I have been trying to determine what gear oil to put into a TT worm rear, 600 wt came up obviously, but adding a Ruckstell means that a lighter oil should be used.
Various products and combinations of products were mentioned. Lubriplate 140 was mentioned as a substitute both 600 and lighter grades for Ruckstell equipped axles. I noted on Lubriplateís web site that they have a worm specific oil the local dealer moved and is not local I suspect is a good product for the application but I saw prices around $30 a quart. As I continued to search I happened on an article that helped clear up a number of things
The article is very much worth a read.
The article did not exactly help me to pin point what might be the best solution but it was so I wrote a note to the author of the article to see if he could offer some assistance. His response:
"It is nice to get interesting, and yet easy questions to answer.
There is an excellent product on the market in many countries (you donít say where you are located), Outstanding in brass protection. I have a version of it, but generally you will only find it in the Chevron Brand, marketed as Delo Gear 85W-140. You should not have trouble finding it. One of the advantages is that the total thickness of those little balls are 4 to 5 times what the sulfur/phos coating gives you, and it constantly tries to stick like magnets.
We use different viscosities of this formulation for the brass journal bearings in the sugar mills and cement plants. The EP additives are polar, and are like little sub-micron balls rolling around the surfaces.
As for the conversion, Iíd say that if the 85W-140 was too thick, you could mix a little of the Delo Gear 80W-90 with it to thin it down a bit. The critical points would be whether, when cold, the 85W-140 will flow into the satellite bearings (or whatever they are called where you are).
Hope this helps
Richard L. Widman | CEO
(591-3) 344-2233 / (591-7) 705-2487
Widman International S.R.L.
Carretera al Norte km 6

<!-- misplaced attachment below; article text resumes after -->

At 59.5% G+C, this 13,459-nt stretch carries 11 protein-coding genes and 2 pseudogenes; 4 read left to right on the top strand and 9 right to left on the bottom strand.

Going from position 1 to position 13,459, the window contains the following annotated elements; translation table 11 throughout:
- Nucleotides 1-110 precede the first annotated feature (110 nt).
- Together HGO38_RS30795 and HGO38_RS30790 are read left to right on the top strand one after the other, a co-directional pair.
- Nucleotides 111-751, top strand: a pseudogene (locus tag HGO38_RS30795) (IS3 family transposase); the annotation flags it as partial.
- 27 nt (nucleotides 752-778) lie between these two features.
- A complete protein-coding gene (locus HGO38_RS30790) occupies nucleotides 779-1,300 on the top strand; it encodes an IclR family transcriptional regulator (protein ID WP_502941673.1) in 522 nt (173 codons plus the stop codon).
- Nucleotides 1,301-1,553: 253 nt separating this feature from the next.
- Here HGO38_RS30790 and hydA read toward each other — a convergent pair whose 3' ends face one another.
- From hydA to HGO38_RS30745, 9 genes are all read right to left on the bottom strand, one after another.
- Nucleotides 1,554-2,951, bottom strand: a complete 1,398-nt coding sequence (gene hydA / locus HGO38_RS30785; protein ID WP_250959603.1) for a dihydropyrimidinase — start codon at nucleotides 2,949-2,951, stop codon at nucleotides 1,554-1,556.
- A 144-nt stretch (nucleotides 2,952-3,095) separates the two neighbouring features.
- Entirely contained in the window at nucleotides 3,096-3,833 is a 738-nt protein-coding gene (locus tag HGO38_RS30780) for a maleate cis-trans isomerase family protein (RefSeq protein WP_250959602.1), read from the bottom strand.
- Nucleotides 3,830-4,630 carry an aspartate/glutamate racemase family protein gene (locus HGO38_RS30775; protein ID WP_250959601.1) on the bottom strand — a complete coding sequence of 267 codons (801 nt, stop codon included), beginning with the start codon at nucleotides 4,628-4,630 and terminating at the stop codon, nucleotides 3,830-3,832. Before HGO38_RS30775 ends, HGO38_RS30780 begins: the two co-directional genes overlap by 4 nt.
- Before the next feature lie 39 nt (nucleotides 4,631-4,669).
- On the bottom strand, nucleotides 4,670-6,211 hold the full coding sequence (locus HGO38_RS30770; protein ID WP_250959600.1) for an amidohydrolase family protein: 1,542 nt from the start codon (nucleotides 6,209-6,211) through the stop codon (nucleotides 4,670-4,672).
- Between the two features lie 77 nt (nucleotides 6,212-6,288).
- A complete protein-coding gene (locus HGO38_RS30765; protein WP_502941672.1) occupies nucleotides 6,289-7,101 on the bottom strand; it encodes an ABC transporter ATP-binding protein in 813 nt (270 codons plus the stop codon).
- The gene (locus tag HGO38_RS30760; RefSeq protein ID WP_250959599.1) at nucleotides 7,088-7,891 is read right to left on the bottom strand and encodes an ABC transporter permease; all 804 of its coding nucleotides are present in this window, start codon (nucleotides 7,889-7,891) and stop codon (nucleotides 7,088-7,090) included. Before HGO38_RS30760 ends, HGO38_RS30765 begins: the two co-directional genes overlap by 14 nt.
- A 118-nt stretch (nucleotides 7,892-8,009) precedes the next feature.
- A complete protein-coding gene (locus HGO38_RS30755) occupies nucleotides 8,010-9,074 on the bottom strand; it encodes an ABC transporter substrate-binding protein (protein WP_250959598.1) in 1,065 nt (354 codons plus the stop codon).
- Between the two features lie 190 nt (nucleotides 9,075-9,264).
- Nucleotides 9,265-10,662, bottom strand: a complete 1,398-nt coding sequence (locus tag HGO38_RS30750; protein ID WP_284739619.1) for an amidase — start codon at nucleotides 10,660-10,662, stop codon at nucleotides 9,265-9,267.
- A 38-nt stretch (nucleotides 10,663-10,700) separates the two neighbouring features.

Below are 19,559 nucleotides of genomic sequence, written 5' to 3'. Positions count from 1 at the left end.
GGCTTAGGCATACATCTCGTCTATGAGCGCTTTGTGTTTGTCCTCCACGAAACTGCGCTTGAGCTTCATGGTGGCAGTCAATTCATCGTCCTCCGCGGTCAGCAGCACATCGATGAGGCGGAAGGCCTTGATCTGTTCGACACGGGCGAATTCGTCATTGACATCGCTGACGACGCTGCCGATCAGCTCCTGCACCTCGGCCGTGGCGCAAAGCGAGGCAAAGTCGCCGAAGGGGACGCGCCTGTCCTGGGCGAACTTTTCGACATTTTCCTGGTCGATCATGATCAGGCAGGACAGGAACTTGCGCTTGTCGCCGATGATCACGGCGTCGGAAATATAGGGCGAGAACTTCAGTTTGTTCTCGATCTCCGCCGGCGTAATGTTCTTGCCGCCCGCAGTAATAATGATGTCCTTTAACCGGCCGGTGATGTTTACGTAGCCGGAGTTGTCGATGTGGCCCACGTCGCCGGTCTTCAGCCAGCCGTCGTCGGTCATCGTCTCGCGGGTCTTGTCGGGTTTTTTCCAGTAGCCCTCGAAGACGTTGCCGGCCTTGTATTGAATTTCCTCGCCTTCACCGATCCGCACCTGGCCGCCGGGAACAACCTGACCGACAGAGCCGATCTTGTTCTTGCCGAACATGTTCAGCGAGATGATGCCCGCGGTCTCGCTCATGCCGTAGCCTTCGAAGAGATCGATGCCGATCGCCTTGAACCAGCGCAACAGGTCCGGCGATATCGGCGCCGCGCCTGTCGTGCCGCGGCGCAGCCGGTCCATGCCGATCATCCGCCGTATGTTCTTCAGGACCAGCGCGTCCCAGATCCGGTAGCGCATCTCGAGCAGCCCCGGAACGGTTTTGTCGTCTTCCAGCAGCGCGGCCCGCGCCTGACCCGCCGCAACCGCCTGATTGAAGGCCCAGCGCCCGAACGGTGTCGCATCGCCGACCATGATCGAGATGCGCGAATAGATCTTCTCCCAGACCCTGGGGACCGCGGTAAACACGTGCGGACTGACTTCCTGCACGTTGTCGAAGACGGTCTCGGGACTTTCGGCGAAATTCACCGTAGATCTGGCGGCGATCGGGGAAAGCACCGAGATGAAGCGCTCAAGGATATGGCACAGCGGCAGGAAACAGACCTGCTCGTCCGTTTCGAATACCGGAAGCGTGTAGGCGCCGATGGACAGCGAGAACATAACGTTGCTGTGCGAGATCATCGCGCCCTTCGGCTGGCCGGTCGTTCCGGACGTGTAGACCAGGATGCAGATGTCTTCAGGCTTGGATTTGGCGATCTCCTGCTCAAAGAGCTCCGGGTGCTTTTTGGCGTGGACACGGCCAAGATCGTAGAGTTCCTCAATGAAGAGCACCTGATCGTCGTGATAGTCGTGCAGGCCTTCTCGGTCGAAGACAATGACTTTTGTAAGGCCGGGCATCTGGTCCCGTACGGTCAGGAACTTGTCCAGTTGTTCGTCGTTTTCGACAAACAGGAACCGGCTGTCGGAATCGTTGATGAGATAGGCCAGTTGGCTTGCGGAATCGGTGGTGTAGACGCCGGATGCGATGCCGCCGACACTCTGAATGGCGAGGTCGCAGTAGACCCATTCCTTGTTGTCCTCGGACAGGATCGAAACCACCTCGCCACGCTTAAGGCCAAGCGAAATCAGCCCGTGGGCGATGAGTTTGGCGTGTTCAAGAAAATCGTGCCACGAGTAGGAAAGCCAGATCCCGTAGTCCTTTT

Santa Cruz de la Sierra - Bolivia
I am sure the oil is no miracle product, and we all know there have been many advancements in oil technology, but it seems that there are a lot of additives with films that could cause premature wear based on Richardís article referenced above.
I was not able to find quarts but I did purchase a 5 gallon bucket so I am set for life -Hope it works well and I hope that some of you will find something useful in this.
I posted the same link in a thread regarding rear end lube about a week ago. Good discussion over there as well.
McMaster Carr has synthetic gear oil that would be excellent for your TT bronze worm drive rear end. It's available in 1 Gal. containers.
Will not attack bronze or brass.
I have used it for years in my 2 cylinder REO planetary transmission which has bronze gears.
My first set of bronze gears/bushings were badly damaged due to large quantities of Sulfar utilized in conventional gear oils. Does your gear oil look like it has gold when checked?
I learned the hard way!
Sorry Dan, I haven't been online so much lately. I'll check out the other post. -We have had lots of rain and it just kills the internet speed. Complain doesn't seem to do much, I suspect the customer density is too low for them to restring new cables that wouldn't have issues.
Les, My gear oil looked surprisingly clean, but based on other clues I do not believe that the truck was used much since the last real work was done in the late 60's so there may not have been a chance for wear, or the oil may have worked great, who knows.
I read that McMaster had oil that was appropriate, but I did not see enough information on their site to verify much about the oil. It may be excellent.
A 5 gallon bucket of the Chevron Delo was $107 with tax so a bit less than $5.50 a quart.
it seems that the issue is not with modern oils eating yellow metals which apparently was somewhat of an issue some years ago thus a vendor may claim that it is compatible with yellow metal, but there is a second issue: Some oils have additives to form a tough sacrificial layer on steel -Between two steel gears this layer is constantly being chewed up and renewed thus the gears hardly see any wear. However, if you have steel against a softer metal that does not develop this sacrificial layer thus the softer metal will have increased wear.
I have very little way of quantifying if the wear would be significant, so I am just attempting to find an oil that has reasonable assurance that it will be acceptable.
I suppose the 600wt is also just fine but it costs nearly twice as much per quart and is not particularly recommended for Ruckstells.
Napa sells Sta-Lube gear oil in 140 wt.